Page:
Study Guide: Math 160 - Chapter 5
- Write the requirements for a problem to be a standard maximization or standard
- Indicate how to convert a non-standard problem into the initial system. Know what to do
with a ≤, ≥ and = constraints. Know how to handle a minimization problem.
- You are given a linear programming problem and asked to shade the feasible region. The
graph is drawn, you just need to shade the appropriate region. Then add slack variables
and/or subtract surplus variables to create a system that could be used in the geometric
approach (section 5.3) to create a table of decision, slack, and/or surplus variables and
determine if they're feasible or not.
- Given a table of intersection points, determine which points are feasible and which aren't.
Find the solution to the problem (maximum or minimum depending on the problem).
The solution includes the values of the variables and the objective function, not just the
point where it occurs.
- Given a feasible region and a constant-profit (isoprofit) line, determine where the
maximum value occurs. Explain how you arrived at your answer.
- You are given a tableau (not the initial) for a standard maximization problem. Identify
the number of slack variables and decision variables. Label the columns of the tableau
with the appropriate variable names, identify which variables are basic and non-basic,
give the value of each of the variables, identify a function that could be the objective
function (multiple choice), and state whether or not the optimal solution has been found.
- You are given the final tableau for a dual problem. Identify which variables are basic and
non-basic and give their values for both the dual (maximization) and original
- You are given the initial tableau for a non-standard maximization problem. Write the
initial problem. This will require you to know all of the material in problem 2 and be
able to reverse it to obtain the problem. The columns (variables) will not be named - you
will need to be able to determine which are decision, slack, surplus, artificial, and
objective based on the tableau. Remember that the problem has the inequality constraints
in it; it does not contain slack, surplus, or artificial variables.
- You are given a tableau (not the initial). Identify which variables are basic and non-basic
and give their values. Identify which variable is basic in each row, indicate the pivot
column, find the appropriate ratios, indicate the pivot row, circle the pivot element,
identify the entering variable, identify the exiting variable, identify how much the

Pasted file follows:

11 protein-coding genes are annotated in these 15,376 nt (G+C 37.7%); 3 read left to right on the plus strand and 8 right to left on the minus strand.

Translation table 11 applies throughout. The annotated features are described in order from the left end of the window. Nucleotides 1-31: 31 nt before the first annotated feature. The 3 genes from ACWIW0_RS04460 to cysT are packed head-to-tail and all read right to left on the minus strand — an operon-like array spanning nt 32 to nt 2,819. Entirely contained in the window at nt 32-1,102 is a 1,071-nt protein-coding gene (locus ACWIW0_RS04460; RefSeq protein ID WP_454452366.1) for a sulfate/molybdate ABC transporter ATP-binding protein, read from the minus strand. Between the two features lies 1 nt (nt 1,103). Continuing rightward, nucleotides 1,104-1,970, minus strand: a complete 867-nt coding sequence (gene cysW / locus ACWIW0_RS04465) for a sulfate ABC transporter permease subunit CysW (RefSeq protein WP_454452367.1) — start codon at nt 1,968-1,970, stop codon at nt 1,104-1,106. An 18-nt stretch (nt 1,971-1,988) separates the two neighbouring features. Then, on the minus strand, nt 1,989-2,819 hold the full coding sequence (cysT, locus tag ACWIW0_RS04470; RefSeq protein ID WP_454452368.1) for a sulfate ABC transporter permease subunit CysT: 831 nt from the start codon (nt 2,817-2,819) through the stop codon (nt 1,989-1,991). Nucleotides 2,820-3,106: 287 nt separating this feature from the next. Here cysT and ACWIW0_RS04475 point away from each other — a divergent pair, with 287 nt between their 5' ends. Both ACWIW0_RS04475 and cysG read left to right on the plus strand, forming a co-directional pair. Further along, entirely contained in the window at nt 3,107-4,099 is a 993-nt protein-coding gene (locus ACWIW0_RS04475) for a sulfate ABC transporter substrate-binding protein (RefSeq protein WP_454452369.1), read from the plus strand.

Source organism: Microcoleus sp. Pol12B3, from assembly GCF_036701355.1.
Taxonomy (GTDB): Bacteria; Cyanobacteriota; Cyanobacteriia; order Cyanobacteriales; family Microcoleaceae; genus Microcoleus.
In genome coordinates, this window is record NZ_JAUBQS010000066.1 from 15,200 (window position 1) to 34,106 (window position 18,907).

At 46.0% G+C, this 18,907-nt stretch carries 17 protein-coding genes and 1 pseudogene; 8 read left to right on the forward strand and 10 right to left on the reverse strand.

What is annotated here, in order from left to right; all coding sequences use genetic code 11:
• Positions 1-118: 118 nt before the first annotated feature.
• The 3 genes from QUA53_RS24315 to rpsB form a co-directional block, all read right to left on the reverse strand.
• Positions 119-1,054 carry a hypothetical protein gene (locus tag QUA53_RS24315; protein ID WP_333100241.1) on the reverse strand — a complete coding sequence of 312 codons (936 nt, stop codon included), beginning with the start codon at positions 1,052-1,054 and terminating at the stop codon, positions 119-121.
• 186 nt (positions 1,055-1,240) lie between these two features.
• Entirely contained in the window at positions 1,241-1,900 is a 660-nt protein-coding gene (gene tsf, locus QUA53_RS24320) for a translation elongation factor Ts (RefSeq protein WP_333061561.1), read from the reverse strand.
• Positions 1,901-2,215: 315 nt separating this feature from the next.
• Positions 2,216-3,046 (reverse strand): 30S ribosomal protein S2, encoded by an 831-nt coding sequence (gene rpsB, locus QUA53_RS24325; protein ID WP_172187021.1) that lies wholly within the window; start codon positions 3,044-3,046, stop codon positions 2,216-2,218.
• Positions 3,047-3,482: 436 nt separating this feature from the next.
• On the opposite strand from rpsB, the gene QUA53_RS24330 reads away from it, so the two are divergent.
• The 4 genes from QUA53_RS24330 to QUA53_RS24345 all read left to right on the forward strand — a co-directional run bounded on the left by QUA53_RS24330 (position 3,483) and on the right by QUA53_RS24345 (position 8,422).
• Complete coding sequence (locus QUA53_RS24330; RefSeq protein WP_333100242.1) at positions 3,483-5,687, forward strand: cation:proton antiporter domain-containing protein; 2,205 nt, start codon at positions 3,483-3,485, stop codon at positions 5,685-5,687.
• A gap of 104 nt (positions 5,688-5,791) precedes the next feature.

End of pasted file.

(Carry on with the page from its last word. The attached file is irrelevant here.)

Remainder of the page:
objective function will increase after the pivot.
- Explain the pivot procedure. Know why the pivot column is chosen. Know why the
pivot row is chosen.
- Form the dual problem from the minimization problem. Do not solve the dual problem,
only set it up.
- You are given a geometric representation of a system. Identify which variables are basic
and non-basic for the indicated points. A tableau (not the initial) is given; identify which
point corresponds to the tableau, give the value of the objective function at that point, and
indicate where you would pivot to move to a specified point.
- The test is individual. There are no groups allowed.
- Wherever possible, I have tried to compose the test so that the graphing calculator is
useless and to test your actual understanding of the material, not your ability to run the
simplex or pivot programs. In fact, the only place you really need the calculator on the
test is to do division.
- There is a take home portion of the exam worth 30 points. It is due the day of the in-class
exam. The problems on the take home exam are listed below.
- To balance points properly, the total below is 100 points. That total will be multiplied by
0.70 and then the take-home point total added to that to get the final score.
Take Home Exam Problems
Work the following even problems from the textbook. You are free to use the simplex and pivot
programs once the tableaus are set up. You should write the initial and final tableaus, but you do
not need to write the intermediate tableaus unless you're using them to determine where to pivot
- 5.4.44 part a
- 5.5.46 part a
- 5.6.42, go ahead and solve. Hint: When properly setup, this problem can be turned into a
standard maximization problem and then the simplex program ran. That's why the "go
ahead and solve" instructions are there, the difficult part is setting it up properly.